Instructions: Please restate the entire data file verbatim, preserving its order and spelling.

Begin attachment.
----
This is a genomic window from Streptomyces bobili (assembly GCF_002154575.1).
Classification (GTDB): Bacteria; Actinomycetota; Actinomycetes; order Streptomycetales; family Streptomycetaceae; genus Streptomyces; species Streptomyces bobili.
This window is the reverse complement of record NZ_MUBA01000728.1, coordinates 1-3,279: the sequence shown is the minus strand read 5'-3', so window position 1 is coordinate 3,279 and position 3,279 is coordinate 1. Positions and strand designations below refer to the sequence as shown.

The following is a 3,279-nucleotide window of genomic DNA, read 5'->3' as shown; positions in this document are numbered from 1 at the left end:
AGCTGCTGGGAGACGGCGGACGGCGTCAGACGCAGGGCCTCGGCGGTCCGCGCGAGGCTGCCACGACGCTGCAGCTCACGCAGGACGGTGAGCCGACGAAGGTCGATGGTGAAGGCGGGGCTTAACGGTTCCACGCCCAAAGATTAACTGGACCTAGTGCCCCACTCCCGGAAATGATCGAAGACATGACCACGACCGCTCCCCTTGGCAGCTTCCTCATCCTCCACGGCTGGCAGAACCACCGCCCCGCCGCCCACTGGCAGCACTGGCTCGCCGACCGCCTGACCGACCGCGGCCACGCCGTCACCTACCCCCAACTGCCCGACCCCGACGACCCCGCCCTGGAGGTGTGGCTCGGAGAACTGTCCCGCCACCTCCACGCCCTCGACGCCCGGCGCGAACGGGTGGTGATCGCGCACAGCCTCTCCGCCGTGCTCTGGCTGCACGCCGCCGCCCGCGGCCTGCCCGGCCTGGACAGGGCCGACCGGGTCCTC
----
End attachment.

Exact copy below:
This is a genomic window from Streptomyces bobili (assembly GCF_002154575.1).
Classification (GTDB): Bacteria; Actinomycetota; Actinomycetes; order Streptomycetales; family Streptomycetaceae; genus Streptomyces; species Streptomyces bobili.
This window is the reverse complement of record NZ_MUBA01000728.1, coordinates 1-3,279: the sequence shown is the minus strand read 5'-3', so window position 1 is coordinate 3,279 and position 3,279 is coordinate 1. Positions and strand designations below refer to the sequence as shown.

The following is a 3,279-nucleotide window of genomic DNA, read 5'->3' as shown; positions in this document are numbered from 1 at the left end:
AGCTGCTGGGAGACGGCGGACGGCGTCAGACGCAGGGCCTCGGCGGTCCGCGCGAGGCTGCCACGACGCTGCAGCTCACGCAGGACGGTGAGCCGACGAAGGTCGATGGTGAAGGCGGGGCTTAACGGTTCCACGCCCAAAGATTAACTGGACCTAGTGCCCCACTCCCGGAAATGATCGAAGACATGACCACGACCGCTCCCCTTGGCAGCTTCCTCATCCTCCACGGCTGGCAGAACCACCGCCCCGCCGCCCACTGGCAGCACTGGCTCGCCGACCGCCTGACCGACCGCGGCCACGCCGTCACCTACCCCCAACTGCCCGACCCCGACGACCCCGCCCTGGAGGTGTGGCTCGGAGAACTGTCCCGCCACCTCCACGCCCTCGACGCCCGGCGCGAACGGGTGGTGATCGCGCACAGCCTCTCCGCCGTGCTCTGGCTGCACGCCGCCGCCCGCGGCCTGCCCGGCCTGGACAGGGCCGACCGGGTCCTC